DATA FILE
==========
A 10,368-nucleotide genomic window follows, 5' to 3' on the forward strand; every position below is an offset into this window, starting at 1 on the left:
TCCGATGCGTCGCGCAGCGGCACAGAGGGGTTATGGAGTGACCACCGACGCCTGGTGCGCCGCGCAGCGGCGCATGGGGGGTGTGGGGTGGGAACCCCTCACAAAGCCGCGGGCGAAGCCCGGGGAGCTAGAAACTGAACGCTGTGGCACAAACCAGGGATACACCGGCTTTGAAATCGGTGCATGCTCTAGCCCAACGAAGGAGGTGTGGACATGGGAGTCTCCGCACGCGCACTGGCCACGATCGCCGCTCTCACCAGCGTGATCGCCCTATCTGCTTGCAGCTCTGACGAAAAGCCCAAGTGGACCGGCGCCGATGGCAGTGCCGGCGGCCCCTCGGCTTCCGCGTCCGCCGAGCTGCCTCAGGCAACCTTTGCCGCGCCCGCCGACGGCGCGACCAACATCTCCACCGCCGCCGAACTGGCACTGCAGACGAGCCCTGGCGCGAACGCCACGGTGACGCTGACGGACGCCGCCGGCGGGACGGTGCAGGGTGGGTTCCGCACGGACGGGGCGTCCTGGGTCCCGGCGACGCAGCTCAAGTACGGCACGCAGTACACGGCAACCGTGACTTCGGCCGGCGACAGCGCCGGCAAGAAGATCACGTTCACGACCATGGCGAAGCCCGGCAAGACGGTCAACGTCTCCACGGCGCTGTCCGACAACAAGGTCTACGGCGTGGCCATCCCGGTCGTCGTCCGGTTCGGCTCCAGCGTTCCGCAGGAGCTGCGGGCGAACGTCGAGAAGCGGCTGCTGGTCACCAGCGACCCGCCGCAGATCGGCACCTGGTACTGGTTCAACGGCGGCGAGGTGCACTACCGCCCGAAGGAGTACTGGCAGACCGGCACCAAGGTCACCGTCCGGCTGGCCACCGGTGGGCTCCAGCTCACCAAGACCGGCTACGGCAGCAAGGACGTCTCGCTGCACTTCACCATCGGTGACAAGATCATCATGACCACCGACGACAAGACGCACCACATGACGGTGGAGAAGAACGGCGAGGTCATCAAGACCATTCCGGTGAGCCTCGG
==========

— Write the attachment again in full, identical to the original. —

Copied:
A 10,368-nucleotide genomic window follows, 5' to 3' on the forward strand; every position below is an offset into this window, starting at 1 on the left:
TCCGATGCGTCGCGCAGCGGCACAGAGGGGTTATGGAGTGACCACCGACGCCTGGTGCGCCGCGCAGCGGCGCATGGGGGGTGTGGGGTGGGAACCCCTCACAAAGCCGCGGGCGAAGCCCGGGGAGCTAGAAACTGAACGCTGTGGCACAAACCAGGGATACACCGGCTTTGAAATCGGTGCATGCTCTAGCCCAACGAAGGAGGTGTGGACATGGGAGTCTCCGCACGCGCACTGGCCACGATCGCCGCTCTCACCAGCGTGATCGCCCTATCTGCTTGCAGCTCTGACGAAAAGCCCAAGTGGACCGGCGCCGATGGCAGTGCCGGCGGCCCCTCGGCTTCCGCGTCCGCCGAGCTGCCTCAGGCAACCTTTGCCGCGCCCGCCGACGGCGCGACCAACATCTCCACCGCCGCCGAACTGGCACTGCAGACGAGCCCTGGCGCGAACGCCACGGTGACGCTGACGGACGCCGCCGGCGGGACGGTGCAGGGTGGGTTCCGCACGGACGGGGCGTCCTGGGTCCCGGCGACGCAGCTCAAGTACGGCACGCAGTACACGGCAACCGTGACTTCGGCCGGCGACAGCGCCGGCAAGAAGATCACGTTCACGACCATGGCGAAGCCCGGCAAGACGGTCAACGTCTCCACGGCGCTGTCCGACAACAAGGTCTACGGCGTGGCCATCCCGGTCGTCGTCCGGTTCGGCTCCAGCGTTCCGCAGGAGCTGCGGGCGAACGTCGAGAAGCGGCTGCTGGTCACCAGCGACCCGCCGCAGATCGGCACCTGGTACTGGTTCAACGGCGGCGAGGTGCACTACCGCCCGAAGGAGTACTGGCAGACCGGCACCAAGGTCACCGTCCGGCTGGCCACCGGTGGGCTCCAGCTCACCAAGACCGGCTACGGCAGCAAGGACGTCTCGCTGCACTTCACCATCGGTGACAAGATCATCATGACCACCGACGACAAGACGCACCACATGACGGTGGAGAAGAACGGCGAGGTCATCAAGACCATTCCGGTGAGCCTCGG